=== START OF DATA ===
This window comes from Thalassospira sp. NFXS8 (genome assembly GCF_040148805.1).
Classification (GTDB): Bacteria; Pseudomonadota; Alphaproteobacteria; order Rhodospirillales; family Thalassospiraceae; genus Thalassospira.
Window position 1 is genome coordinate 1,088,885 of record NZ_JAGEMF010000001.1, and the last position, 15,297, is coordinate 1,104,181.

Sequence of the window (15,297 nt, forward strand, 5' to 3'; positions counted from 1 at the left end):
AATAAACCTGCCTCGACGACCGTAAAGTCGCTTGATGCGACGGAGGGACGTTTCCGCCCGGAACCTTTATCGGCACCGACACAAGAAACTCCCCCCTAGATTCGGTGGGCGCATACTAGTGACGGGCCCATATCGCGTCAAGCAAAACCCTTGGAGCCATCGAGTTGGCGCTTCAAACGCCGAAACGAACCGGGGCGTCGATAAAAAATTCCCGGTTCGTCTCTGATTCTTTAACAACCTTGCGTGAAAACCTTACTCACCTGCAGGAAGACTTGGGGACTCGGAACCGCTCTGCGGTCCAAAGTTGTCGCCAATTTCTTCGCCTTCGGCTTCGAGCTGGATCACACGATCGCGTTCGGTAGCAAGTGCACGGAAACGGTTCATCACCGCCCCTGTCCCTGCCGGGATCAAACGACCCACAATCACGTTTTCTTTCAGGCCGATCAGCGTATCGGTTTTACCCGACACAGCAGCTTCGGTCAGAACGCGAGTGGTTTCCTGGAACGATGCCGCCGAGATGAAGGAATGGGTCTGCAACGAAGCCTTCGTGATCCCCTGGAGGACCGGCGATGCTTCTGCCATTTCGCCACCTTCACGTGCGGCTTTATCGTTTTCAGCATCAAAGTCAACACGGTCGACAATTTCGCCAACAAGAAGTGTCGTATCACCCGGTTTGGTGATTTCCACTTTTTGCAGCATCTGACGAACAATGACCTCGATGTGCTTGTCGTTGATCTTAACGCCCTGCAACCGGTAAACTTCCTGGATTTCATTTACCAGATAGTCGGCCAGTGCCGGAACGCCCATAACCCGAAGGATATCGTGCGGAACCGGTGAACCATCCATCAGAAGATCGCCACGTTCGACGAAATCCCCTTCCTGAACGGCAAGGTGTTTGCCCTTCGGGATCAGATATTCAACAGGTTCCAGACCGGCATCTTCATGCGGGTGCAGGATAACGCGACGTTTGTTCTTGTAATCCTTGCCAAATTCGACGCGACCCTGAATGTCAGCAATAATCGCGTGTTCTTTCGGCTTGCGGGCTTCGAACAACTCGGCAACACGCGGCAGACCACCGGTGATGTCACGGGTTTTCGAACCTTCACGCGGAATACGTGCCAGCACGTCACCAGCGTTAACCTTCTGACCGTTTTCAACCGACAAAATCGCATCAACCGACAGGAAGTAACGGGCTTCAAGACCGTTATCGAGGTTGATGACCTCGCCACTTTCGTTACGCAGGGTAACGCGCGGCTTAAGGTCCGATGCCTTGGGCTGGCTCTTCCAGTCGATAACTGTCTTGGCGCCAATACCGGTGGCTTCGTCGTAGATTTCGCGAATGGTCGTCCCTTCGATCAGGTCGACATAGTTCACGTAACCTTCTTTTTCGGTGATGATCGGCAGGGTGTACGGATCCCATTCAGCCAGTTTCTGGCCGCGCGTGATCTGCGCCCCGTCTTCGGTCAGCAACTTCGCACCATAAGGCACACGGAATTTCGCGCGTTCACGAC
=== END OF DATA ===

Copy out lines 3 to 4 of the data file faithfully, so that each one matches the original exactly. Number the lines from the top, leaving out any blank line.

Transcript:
Window position 1 is genome coordinate 1,088,885 of record NZ_JAGEMF010000001.1, and the last position, 15,297, is coordinate 1,104,181.

Sequence of the window (15,297 nt, forward strand, 5' to 3'; positions counted from 1 at the left end):